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American Operating a 29-Mile Flight

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By the time it takes you to get to the airport, check in, get to the gate, wait for boarding to begin, take off, land, deplane and get in a car outside the airport, you likely could easily drive 29 miles from Point A to Point B in less time, yeah?

So at a time when air travel demand is at an all-time low, and U.S. airlines have dramatically cut their schedules and reduced the number of planes they utilize, why is American Airlines operating a flight that only covers 29 miles?

Welcome to the rules of accepting grants and loans as part of the CARES Act stimulus package.

American Airlines has added the short hop between Vail and Aspen, Colo., according to the Dallas Morning News, to fulfill the requirements of the government’s pledge to provide more than $50 billion in grants and loans to the distressed industry. In return, the feds asked the airlines to maintain a minimum schedule to as many destinations as originally on their respective routes.

The newspaper reported it is the shortest flight American has run since the 1990s when it also had a 29-mile flight from Oakland, Calif. to San Jose that eventually continued on to Tokyo. In the 1930s, American Airlines had a 16-mile flight from Kalamazoo, Mich. to Battle Creek.

This particular Vail to Aspen trip is known as a ‘tag flight’ because it also hits Telluride, Colo. after taking off from Dallas-Fort Worth. American will be operating the flight until the beginning of June when it plans to fly nonstop to all three airports from DFW.

This post was published by our news partner: TravelPulse.com | Article Source

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Airline News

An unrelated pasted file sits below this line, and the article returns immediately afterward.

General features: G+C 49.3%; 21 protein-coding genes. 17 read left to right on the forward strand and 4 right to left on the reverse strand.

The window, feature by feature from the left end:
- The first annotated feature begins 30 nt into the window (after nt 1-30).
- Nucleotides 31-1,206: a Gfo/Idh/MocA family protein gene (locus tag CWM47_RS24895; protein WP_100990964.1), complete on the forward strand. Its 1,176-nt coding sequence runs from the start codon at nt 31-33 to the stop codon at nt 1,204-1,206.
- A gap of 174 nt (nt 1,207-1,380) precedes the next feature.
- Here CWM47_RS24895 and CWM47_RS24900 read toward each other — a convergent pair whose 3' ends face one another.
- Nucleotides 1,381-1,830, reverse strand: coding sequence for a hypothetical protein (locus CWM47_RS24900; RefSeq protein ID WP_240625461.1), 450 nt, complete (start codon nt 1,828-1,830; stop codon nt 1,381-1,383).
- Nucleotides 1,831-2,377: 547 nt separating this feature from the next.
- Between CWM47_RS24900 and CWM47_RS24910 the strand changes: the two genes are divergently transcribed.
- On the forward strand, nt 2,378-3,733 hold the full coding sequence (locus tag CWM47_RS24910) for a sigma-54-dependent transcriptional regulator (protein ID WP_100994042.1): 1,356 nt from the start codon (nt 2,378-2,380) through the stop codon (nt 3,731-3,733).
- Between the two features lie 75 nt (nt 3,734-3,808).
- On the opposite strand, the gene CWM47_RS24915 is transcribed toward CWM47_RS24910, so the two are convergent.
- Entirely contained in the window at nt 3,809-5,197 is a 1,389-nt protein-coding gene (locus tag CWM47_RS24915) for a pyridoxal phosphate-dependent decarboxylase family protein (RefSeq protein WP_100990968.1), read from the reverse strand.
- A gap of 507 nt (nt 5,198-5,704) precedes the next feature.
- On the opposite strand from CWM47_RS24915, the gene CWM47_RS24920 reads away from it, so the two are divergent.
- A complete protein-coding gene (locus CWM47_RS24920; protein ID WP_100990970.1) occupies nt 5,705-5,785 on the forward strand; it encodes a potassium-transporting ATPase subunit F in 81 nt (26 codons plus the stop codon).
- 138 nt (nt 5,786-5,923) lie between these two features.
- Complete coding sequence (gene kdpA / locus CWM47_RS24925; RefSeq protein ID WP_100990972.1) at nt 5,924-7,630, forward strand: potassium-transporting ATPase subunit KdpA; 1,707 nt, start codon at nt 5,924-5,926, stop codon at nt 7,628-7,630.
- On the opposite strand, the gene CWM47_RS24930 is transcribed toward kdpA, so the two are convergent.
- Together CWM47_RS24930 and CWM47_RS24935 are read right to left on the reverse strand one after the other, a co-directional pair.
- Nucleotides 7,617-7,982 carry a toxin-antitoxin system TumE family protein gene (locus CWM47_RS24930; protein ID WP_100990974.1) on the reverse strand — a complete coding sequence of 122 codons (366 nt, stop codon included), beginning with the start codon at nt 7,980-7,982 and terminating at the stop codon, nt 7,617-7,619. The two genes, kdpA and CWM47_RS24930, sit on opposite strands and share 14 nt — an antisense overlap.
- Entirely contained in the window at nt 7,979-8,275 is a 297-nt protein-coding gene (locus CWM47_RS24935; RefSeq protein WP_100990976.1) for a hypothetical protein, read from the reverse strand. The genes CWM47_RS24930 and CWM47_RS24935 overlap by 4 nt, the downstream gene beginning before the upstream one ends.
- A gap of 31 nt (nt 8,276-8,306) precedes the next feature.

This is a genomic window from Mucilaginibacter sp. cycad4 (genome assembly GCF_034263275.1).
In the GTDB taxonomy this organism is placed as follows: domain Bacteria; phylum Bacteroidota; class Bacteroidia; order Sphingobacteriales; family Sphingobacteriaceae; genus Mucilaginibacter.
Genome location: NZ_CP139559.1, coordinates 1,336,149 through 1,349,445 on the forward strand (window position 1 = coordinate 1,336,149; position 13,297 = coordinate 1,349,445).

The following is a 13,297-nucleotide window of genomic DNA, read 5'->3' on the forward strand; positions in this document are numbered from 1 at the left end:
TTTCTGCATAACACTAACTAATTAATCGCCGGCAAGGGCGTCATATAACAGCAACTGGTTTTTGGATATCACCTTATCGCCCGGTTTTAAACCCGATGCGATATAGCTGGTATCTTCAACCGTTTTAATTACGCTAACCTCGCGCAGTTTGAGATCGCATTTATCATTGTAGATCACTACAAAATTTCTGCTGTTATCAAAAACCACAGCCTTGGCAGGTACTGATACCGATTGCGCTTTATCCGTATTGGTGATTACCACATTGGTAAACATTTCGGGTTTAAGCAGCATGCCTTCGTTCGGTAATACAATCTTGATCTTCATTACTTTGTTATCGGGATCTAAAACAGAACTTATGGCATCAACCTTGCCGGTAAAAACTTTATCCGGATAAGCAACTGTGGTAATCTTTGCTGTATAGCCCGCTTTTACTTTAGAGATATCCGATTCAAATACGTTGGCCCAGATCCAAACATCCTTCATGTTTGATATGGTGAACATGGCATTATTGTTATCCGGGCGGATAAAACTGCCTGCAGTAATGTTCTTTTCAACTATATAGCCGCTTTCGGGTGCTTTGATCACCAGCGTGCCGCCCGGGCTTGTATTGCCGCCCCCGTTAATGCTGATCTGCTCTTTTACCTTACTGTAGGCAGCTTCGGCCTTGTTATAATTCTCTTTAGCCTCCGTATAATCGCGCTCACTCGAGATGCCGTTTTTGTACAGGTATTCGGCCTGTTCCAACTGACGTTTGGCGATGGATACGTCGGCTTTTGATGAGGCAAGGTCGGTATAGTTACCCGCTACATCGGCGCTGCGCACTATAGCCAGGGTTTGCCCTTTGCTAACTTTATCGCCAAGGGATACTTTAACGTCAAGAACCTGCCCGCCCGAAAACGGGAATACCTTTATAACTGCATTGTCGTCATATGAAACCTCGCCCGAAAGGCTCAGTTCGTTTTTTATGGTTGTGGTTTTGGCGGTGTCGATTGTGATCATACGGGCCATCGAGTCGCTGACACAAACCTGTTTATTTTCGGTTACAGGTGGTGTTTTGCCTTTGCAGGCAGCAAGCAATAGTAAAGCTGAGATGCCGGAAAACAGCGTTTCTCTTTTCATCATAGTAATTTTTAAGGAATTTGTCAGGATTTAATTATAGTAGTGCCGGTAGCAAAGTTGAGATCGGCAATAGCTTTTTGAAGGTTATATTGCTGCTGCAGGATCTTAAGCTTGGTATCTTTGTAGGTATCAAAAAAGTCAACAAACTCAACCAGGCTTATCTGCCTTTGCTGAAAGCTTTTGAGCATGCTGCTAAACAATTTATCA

Survey Highlights Coronavirus Changes Airline Passengers Want

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A recent survey of business and leisure airline passengers highlighted the guidelines and health-related equipment travelers are looking for when boarding a plane during and after the coronavirus outbreak.

According to information from Honeywell, around 72 percent were more concerned with the environment on an airplane than in an airport, which only saw 28 percent of respondents voice the most concern.

Nearly 60 percent of respondents also cited social distancing as their top priority during travel, while about half of those surveyed cited air quality (51 percent) and personal protective equipment such as masks (47 percent) as top priorities.

“This survey demonstrates that passengers want high-tech solutions to best validate the entire travel experience as it relates to health and safety,” Honeywell vice president Kevin Suits said in a statement. “Honeywell offers a variety of relevant solutions today that we can bring forward to support travelers.

“We continue to speak with airline executives and transportation leaders about the types of new products and services that would support their efforts to further clean and monitor the cleanliness of their aircraft,” Suits continued. “We are quickly bringing to market new offerings that would be a win-win for our industry and all of us who love to fly.”

In terms of in-flight amenities most-desired by passengers, masks, hand sanitizer and alcohol wipes top the list. Travelers also revealed that cleanliness validation via technology was by far (60 percent) the most important way to provide confidence.

A portion of surveyed passengers also thinks that providing cleaning supplies directly to the passenger would help ensure confidence in the cleanliness of the cabin.

This post was published by our news partner: TravelPulse.com | Article Source

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